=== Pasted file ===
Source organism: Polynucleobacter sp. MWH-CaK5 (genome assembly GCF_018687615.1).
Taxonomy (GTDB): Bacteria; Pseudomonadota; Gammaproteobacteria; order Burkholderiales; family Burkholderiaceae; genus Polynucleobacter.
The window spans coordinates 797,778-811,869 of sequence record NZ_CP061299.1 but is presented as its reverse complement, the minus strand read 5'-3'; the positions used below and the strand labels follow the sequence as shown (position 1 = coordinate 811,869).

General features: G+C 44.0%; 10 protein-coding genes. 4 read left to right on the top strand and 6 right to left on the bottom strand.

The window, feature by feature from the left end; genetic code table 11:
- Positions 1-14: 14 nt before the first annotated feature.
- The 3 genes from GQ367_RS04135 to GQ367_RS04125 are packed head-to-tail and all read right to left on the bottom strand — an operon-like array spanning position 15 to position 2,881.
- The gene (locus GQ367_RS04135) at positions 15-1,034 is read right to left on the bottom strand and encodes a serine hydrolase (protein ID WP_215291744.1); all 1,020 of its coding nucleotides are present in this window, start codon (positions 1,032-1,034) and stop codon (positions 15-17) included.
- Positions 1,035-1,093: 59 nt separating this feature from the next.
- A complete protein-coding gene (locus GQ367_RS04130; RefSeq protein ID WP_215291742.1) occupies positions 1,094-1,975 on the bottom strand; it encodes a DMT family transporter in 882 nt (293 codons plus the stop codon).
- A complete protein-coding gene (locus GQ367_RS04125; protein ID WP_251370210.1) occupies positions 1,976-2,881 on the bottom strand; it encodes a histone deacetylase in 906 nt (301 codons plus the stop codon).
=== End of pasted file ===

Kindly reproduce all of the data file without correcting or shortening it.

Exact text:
Source organism: Polynucleobacter sp. MWH-CaK5 (genome assembly GCF_018687615.1).
Taxonomy (GTDB): Bacteria; Pseudomonadota; Gammaproteobacteria; order Burkholderiales; family Burkholderiaceae; genus Polynucleobacter.
The window spans coordinates 797,778-811,869 of sequence record NZ_CP061299.1 but is presented as its reverse complement, the minus strand read 5'-3'; the positions used below and the strand labels follow the sequence as shown (position 1 = coordinate 811,869).

General features: G+C 44.0%; 10 protein-coding genes. 4 read left to right on the top strand and 6 right to left on the bottom strand.

The window, feature by feature from the left end; genetic code table 11:
- Positions 1-14: 14 nt before the first annotated feature.
- The 3 genes from GQ367_RS04135 to GQ367_RS04125 are packed head-to-tail and all read right to left on the bottom strand — an operon-like array spanning position 15 to position 2,881.
- The gene (locus GQ367_RS04135) at positions 15-1,034 is read right to left on the bottom strand and encodes a serine hydrolase (protein ID WP_215291744.1); all 1,020 of its coding nucleotides are present in this window, start codon (positions 1,032-1,034) and stop codon (positions 15-17) included.
- Positions 1,035-1,093: 59 nt separating this feature from the next.
- A complete protein-coding gene (locus GQ367_RS04130; RefSeq protein ID WP_215291742.1) occupies positions 1,094-1,975 on the bottom strand; it encodes a DMT family transporter in 882 nt (293 codons plus the stop codon).
- A complete protein-coding gene (locus GQ367_RS04125; protein ID WP_251370210.1) occupies positions 1,976-2,881 on the bottom strand; it encodes a histone deacetylase in 906 nt (301 codons plus the stop codon).